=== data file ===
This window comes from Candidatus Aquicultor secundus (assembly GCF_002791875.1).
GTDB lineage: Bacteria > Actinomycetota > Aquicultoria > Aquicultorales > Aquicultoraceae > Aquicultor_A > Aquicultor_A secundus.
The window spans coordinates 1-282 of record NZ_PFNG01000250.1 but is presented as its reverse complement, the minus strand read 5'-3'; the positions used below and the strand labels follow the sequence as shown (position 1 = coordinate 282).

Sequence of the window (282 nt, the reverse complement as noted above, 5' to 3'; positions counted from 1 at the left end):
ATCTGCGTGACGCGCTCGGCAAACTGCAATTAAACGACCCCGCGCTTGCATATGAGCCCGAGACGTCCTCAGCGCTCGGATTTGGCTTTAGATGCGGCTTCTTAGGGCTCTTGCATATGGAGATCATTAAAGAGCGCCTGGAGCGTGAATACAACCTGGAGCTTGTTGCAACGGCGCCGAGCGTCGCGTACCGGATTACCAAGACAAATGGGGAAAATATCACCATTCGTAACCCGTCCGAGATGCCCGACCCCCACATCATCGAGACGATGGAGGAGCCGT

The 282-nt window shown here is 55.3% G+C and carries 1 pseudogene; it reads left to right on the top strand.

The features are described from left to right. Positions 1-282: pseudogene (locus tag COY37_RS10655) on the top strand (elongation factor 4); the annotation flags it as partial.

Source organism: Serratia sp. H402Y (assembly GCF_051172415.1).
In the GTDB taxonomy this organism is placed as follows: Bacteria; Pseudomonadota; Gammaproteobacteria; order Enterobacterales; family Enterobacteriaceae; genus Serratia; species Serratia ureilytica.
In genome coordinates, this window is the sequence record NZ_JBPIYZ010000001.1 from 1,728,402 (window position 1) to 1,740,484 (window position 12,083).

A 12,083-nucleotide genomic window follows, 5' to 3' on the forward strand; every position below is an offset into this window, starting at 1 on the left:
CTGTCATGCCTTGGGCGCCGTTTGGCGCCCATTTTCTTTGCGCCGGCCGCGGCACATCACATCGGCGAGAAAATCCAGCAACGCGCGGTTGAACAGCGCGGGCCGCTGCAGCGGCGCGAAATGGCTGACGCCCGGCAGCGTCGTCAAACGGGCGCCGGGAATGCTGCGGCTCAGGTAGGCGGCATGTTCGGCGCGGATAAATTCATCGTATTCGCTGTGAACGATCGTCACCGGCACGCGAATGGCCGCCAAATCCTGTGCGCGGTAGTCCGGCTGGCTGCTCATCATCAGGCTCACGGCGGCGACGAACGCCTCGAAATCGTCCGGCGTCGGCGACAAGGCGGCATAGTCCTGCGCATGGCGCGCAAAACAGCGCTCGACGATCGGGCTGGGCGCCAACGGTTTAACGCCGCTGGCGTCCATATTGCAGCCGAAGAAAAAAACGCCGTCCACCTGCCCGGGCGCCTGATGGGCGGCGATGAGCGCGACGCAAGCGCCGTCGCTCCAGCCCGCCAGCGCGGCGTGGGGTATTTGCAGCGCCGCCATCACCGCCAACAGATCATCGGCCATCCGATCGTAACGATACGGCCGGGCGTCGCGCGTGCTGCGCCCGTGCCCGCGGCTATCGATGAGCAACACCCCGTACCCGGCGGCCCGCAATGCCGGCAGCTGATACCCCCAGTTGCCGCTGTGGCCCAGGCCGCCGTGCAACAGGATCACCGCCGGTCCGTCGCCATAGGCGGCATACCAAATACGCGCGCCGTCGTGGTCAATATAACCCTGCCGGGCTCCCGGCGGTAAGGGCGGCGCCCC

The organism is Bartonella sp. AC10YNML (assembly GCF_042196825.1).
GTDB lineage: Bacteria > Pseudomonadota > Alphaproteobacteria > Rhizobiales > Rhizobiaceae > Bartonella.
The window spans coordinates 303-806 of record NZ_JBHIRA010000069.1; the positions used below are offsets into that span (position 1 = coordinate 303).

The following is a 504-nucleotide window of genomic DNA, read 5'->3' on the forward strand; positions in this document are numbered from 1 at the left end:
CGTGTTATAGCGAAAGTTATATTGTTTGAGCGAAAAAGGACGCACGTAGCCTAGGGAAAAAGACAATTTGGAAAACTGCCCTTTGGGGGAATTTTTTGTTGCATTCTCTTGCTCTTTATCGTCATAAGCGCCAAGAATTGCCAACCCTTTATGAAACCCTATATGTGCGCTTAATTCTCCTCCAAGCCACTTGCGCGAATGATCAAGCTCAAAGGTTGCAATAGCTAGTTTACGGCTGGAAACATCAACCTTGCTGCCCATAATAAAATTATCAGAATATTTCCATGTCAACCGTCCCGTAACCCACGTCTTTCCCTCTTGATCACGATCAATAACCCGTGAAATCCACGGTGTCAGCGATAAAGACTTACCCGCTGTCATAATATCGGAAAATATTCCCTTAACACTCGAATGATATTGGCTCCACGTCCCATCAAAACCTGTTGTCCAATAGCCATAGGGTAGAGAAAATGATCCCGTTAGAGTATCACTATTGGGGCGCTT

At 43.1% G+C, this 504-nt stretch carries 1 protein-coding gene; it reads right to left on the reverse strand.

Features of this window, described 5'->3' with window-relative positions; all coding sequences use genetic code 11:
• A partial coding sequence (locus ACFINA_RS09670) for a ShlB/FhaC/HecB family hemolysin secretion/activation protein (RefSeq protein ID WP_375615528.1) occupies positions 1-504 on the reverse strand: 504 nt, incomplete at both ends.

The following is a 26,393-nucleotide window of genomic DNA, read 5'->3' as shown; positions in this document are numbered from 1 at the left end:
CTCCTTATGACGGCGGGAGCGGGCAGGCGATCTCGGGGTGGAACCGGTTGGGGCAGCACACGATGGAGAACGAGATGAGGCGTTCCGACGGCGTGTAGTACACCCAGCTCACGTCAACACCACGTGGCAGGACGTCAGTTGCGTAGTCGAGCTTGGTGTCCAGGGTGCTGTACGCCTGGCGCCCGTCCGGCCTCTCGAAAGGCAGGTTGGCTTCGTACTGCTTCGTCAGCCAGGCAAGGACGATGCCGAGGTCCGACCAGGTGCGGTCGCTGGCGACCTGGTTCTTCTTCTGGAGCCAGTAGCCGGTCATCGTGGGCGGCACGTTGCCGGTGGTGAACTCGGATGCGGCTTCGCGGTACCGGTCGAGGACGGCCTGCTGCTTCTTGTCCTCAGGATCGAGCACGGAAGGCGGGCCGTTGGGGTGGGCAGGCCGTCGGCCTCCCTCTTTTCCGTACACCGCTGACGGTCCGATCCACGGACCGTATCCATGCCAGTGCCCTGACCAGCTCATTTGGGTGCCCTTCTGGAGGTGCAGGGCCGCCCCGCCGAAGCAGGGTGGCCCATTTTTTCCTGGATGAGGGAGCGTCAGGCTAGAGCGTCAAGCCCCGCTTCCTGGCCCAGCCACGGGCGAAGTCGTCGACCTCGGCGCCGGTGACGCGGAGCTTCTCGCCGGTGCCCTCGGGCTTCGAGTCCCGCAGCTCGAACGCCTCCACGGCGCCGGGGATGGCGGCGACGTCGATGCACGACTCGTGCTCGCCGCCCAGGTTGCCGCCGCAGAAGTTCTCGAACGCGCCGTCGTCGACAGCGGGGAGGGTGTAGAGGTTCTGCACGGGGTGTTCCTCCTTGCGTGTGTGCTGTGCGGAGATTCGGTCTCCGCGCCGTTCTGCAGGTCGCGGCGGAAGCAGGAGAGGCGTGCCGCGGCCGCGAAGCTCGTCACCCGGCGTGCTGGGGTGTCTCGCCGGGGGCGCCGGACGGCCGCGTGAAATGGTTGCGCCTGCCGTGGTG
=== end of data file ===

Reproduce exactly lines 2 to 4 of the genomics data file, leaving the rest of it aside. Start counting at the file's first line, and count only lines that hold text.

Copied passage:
GTDB lineage: Bacteria > Actinomycetota > Aquicultoria > Aquicultorales > Aquicultoraceae > Aquicultor_A > Aquicultor_A secundus.
The window spans coordinates 1-282 of record NZ_PFNG01000250.1 but is presented as its reverse complement, the minus strand read 5'-3'; the positions used below and the strand labels follow the sequence as shown (position 1 = coordinate 282).

Sequence of the window (282 nt, the reverse complement as noted above, 5' to 3'; positions counted from 1 at the left end):